Day 23 of #RPGaDAY 2020. Today’s prompt is ‘Edge’.
My first association for this prompt is the Flammarion engraving (one of those things that everyone has probably seen at least once, but doesn’t know the name of). And that makes me think of what happens when a group of players wanders out of the area that the GM has prepared for the adventure/session?
The worst response you can have is to “force” the players “back on track” — the dreaded “railroading” where the players are just along for the ride and can’t really affect how things play out. Especially in the early days there were a lot of frustrated novelists who used RPGs as their way to tell their “amazing” fantasy novel to others — and woe befell anyone who would try to stray off the path! There is a very justified backlash against railroading.
Playing RPGs is a social activity, and thus there are social rules surrounding it. Most of those are unwritten (though there is a trend to make these explicit, which really helps in many situations) and one of those unwritten rules is that the players cooperate with the GM to tell a fantastic story together. If the GM has put the seeds of an adventure somewhere, it is expected of the players to pick up on that and see where their characters end up. If neither side cooperates, then you’ll never have a satisfying play experience.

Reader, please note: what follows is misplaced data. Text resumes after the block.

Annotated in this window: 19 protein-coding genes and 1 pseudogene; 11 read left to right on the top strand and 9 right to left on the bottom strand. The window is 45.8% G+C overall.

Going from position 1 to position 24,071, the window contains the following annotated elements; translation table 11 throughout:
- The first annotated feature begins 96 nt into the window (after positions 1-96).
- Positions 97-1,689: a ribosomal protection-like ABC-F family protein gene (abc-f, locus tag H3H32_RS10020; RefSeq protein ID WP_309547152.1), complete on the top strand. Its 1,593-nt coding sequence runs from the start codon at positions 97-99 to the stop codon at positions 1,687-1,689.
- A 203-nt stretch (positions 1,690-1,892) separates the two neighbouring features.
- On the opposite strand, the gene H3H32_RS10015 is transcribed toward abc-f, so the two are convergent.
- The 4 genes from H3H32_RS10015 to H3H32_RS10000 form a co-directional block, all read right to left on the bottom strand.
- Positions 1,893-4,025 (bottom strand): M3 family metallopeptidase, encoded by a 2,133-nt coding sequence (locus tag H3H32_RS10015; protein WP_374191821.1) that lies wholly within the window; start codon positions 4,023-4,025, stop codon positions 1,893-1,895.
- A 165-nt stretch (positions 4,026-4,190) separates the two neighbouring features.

I love the idea of Dungeon World’s “Fronts”: there are things happening in the world that affect the characters — or will affect the characters, later on. And the GM should know how such a Front is going to escalate if the players do nothing about it. Then, if they go “off the map” and explore some random wizard tower that you plonked down on the map to keep them entertained, the Front(s) are going to progress. Sooner or later, the characters won’t be able to ignore the situation and will have to deal with it — but this is now the result of their choices and actions, not because of some pre-determined plot that they were destined to fulfill.
That being said, most of my gaming these days are one-shots, and there’s very little time to have a Front develop. As I said in the entry for ‘Push’, I am blessed with players who cooperate with me to tell an entertaining story together.